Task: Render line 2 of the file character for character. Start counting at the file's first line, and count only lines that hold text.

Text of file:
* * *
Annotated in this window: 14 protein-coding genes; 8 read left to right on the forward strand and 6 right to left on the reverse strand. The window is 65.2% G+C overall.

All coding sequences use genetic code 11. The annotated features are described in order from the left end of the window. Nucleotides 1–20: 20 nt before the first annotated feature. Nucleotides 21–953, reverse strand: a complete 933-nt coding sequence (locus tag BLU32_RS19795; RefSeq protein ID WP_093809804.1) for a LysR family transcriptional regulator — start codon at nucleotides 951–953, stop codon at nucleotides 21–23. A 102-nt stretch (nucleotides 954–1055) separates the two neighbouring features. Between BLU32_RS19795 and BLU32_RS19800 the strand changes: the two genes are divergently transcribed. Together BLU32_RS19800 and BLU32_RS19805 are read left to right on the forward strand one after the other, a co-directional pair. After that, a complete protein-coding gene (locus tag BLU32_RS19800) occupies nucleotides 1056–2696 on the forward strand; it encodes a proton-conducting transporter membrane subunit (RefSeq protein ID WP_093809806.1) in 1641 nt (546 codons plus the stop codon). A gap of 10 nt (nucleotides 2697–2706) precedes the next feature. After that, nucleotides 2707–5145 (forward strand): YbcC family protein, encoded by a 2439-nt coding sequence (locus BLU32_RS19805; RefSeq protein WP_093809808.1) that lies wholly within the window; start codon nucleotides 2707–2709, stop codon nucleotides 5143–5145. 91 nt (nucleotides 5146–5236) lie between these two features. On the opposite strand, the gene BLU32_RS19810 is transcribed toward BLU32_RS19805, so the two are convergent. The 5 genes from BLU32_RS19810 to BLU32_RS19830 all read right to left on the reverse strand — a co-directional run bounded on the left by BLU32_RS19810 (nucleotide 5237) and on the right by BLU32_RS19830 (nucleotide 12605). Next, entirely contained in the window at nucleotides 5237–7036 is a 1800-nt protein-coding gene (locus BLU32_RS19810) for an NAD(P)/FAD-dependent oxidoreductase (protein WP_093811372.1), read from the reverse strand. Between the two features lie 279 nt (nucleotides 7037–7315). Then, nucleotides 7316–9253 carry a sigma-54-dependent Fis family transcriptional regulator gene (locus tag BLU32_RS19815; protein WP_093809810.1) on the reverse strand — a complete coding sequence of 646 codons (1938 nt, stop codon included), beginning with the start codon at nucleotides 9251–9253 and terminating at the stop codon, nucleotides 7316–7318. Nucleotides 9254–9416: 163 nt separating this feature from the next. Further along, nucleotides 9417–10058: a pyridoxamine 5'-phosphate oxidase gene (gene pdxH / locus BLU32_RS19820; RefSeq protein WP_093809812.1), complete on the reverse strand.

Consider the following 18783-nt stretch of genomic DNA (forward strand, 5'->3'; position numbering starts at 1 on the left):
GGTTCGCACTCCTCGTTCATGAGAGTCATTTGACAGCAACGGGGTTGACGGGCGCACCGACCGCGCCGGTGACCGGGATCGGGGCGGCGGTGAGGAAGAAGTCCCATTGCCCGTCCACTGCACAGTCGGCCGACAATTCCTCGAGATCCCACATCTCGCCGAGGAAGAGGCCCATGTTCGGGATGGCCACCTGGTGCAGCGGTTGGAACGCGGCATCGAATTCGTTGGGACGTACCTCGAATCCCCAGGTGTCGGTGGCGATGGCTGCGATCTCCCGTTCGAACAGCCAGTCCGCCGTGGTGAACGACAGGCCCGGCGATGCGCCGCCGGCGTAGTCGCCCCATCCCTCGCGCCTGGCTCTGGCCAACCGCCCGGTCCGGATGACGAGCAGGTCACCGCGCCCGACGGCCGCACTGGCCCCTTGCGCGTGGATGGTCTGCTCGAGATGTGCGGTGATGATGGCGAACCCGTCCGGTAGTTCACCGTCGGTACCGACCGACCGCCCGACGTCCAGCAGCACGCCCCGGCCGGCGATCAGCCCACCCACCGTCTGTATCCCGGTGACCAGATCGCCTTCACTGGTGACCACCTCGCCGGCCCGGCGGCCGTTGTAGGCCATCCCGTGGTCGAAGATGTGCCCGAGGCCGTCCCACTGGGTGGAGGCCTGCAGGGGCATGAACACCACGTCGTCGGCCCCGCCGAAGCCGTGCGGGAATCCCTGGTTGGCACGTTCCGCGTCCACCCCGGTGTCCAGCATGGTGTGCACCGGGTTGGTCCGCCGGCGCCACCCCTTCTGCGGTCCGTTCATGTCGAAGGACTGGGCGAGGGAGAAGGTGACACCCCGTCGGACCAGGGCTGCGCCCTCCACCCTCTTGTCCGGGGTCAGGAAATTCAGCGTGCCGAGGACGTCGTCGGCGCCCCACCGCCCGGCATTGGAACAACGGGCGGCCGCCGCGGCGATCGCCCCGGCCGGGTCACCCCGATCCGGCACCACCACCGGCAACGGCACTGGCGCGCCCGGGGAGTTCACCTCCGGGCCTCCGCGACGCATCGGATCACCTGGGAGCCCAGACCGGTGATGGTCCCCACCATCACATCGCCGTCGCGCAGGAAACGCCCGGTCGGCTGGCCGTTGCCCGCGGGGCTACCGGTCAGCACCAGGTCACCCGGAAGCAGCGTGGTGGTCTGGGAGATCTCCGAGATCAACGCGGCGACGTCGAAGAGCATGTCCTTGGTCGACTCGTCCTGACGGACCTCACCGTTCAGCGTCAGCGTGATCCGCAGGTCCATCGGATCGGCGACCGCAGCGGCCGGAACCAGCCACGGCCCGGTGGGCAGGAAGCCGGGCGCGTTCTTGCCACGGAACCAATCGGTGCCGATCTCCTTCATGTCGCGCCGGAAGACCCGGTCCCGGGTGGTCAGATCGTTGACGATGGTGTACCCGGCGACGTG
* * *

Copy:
All coding sequences use genetic code 11. The annotated features are described in order from the left end of the window. Nucleotides 1–20: 20 nt before the first annotated feature. Nucleotides 21–953, reverse strand: a complete 933-nt coding sequence (locus tag BLU32_RS19795; RefSeq protein ID WP_093809804.1) for a LysR family transcriptional regulator — start codon at nucleotides 951–953, stop codon at nucleotides 21–23. A 102-nt stretch (nucleotides 954–1055) separates the two neighbouring features. Between BLU32_RS19795 and BLU32_RS19800 the strand changes: the two genes are divergently transcribed. Together BLU32_RS19800 and BLU32_RS19805 are read left to right on the forward strand one after the other, a co-directional pair. After that, a complete protein-coding gene (locus tag BLU32_RS19800) occupies nucleotides 1056–2696 on the forward strand; it encodes a proton-conducting transporter membrane subunit (RefSeq protein ID WP_093809806.1) in 1641 nt (546 codons plus the stop codon). A gap of 10 nt (nucleotides 2697–2706) precedes the next feature. After that, nucleotides 2707–5145 (forward strand): YbcC family protein, encoded by a 2439-nt coding sequence (locus BLU32_RS19805; RefSeq protein WP_093809808.1) that lies wholly within the window; start codon nucleotides 2707–2709, stop codon nucleotides 5143–5145. 91 nt (nucleotides 5146–5236) lie between these two features. On the opposite strand, the gene BLU32_RS19810 is transcribed toward BLU32_RS19805, so the two are convergent. The 5 genes from BLU32_RS19810 to BLU32_RS19830 all read right to left on the reverse strand — a co-directional run bounded on the left by BLU32_RS19810 (nucleotide 5237) and on the right by BLU32_RS19830 (nucleotide 12605). Next, entirely contained in the window at nucleotides 5237–7036 is a 1800-nt protein-coding gene (locus BLU32_RS19810) for an NAD(P)/FAD-dependent oxidoreductase (protein WP_093811372.1), read from the reverse strand. Between the two features lie 279 nt (nucleotides 7037–7315). Then, nucleotides 7316–9253 carry a sigma-54-dependent Fis family transcriptional regulator gene (locus tag BLU32_RS19815; protein WP_093809810.1) on the reverse strand — a complete coding sequence of 646 codons (1938 nt, stop codon included), beginning with the start codon at nucleotides 9251–9253 and terminating at the stop codon, nucleotides 7316–7318. Nucleotides 9254–9416: 163 nt separating this feature from the next. Further along, nucleotides 9417–10058: a pyridoxamine 5'-phosphate oxidase gene (gene pdxH / locus BLU32_RS19820; RefSeq protein WP_093809812.1), complete on the reverse strand.